While the reaction to the episode was for the most part overwhelming positive, I was still shocked and dismayed by the few negative reviews. Not because the reviewers didn’t like the show—I can understand differences in taste—but because the reviewers’ main complaints clearly indicated that they hadn’t even understood the episode. Granted, the episode was convoluted, complicated, and very clever, and it demanded a lot of careful attention from the viewer. But the lack of critical thinking and the inability for advanced interpretation was still a little depressing. At the same time, it’s not necessarily the viewer’s fault. The majority of the entertainment we consume does not require intellectual engagement, and if one is accustomed to being fed entertainment passively, of course one is not going to know what to do with a story that requires more. Also, Sherlock requires the viewer to be observant and to concentrate on the show, so if one is multitasking or accustomed to watching television while distracted, one will miss things.

Here is my (very lengthy) review, pointing out things that I noticed the reviewers missed, or things that bear further discussion, or things that I disliked, or things that I just plain loved.

Hideous amounts of spoilers, obviously, so do NOT read this if you haven’t seen the episode.

I should never write things in my head.  I do it all the time, and then I promptly forget every single word that I’ve composed.  I search for the words I had built to convey my idea, and…nothing.  Just some crickets chirping somewhere behind my left ear.  Drat.

This post will be somewhat a victim of the cricket syndrome, because I composed most of it in my head in a fit of glee whilst reading Steinbeck.  I’m beginning to think it was a tragedy of the first order that he was never able to complete it before he died. 

This is going to be very, very long.  Hope your chair is comfy.

If I can manage to get around to actually doing it, I would like to write an overly long dissertation on the new Sherlock episode.  In all seriousness, it was so good and had so many subtle points I would like to address that it made me want to write a paper on it.  Just thought I’d warn you.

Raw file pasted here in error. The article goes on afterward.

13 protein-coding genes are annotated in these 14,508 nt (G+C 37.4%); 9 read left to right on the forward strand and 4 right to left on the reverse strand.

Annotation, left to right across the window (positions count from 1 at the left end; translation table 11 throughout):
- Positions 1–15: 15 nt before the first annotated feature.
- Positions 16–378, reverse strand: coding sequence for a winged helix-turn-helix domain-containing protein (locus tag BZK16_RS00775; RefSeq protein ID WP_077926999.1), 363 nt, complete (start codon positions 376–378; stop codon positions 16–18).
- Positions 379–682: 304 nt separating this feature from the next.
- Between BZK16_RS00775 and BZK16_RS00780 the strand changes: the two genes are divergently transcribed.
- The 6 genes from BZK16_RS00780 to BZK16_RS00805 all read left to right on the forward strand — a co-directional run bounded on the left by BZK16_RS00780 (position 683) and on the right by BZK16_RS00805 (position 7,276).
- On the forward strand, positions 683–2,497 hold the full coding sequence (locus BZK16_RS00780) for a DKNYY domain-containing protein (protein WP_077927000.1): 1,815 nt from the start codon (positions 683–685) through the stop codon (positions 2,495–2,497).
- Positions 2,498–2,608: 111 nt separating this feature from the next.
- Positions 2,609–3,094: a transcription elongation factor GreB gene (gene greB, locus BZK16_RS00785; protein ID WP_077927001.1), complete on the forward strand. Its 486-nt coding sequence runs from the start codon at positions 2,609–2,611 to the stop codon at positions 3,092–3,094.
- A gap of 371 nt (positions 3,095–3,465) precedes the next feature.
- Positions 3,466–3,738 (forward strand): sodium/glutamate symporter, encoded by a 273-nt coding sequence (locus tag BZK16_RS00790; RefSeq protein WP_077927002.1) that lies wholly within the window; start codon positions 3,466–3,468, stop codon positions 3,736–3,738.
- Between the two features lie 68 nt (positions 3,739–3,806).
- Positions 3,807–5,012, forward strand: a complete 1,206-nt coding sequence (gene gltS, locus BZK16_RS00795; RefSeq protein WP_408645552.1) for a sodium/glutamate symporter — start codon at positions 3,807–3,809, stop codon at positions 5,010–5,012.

Educate yourself:


  • If you aren’t familiar with the work of Marc Johns, you should rectify that situation right this very minute.
  • They think they shall cross my lands unimpeded?
  • I don’t know if the rest of you watch British vloggers (though, if you’re not, what’s wrong with you?), but if you do, you should check out Charlie (not to be confused with the unicorn), who manages to make everything (including silly things like dyeing his hair red) fantastic in a highly amusing, British sort of way.  Also, he’s part of Chameleon Circuit, a band I’ve mentioned before because they write songs about Doctor Who and are immensely talented at the same time.  I don’t mean to make it sound like that’s a rare thing, but…well.


Years ago, one of my favorite English professors had a classful of us over for dinner to meet two of her friends (also English professors) and to discuss Southern American literature.   Seeing three old friends talk with one another was beautiful, and their conversation held all of us completely in thrall.  These three women were brilliant in their respective fields, utterly hilarious, and had tremendous strength of friendship.  We talked about many authors, but the one that really sticks out in my mind is Flannery O’Connor.  Until that evening, I had pretty ambivalent feelings about Flannery O’Connor’s writing.  After hearing one of the friends, a brilliant Flannery scholar, hold forth on the topic, I was inspired to read every short story O’Connor ever wrote.  This woman’s passion for O’Connor’s work was so strong that she made me love her work too.  I remember the professor quoting Flannery, explaining her work’s violent turning points to shock spiritually complacent readers: “To the hard of hearing you shout, and for the almost blind you draw large and startling figures.”  The professor recommended the biography Flannery by Brad Gooch, and I finally read it this week.  The above quote was in the book, and I was suddenly transported back to my professor’s living room, sitting on cushions and drinking coffee and talking about wonderful books.

Now I’m reading The Acts of King Arthur and His Noble Knights by John Steinbeck, which is sort of a retelling of Thomas Malory’s Morte d’Arthur.  Steinbeck is SUCH a Malory fanboy, it’s absolutely adorable.  Somehow I’ve never read much at all of Steinbeck–a terrible oversight in my education, clearly, and one I intend to rectify.  On the first day of the new year, Sam and I went to one of our favorite used bookstores in Raleigh, and there was an older man in there with a couple of his grand kids.  They were checking out a large pile of books, and the grandfather said, “This kid here, he’s in the sixth grade and he’s working his way through all of Steinbeck’s works.  Now he’s going through all of Agatha Christie.”  The kid looked bashful.  I wanted to run straight over and hug him and tell him he was marvelous, but I figured I might get arrested or something.  His existence made my whole week, though.

You seem to have stumbled upon a storytelling of ravens. Watch for falling collective nouns; you may find a wing of dragons or a charm of hummingbirds caught in your hair. Hardhats are recommended.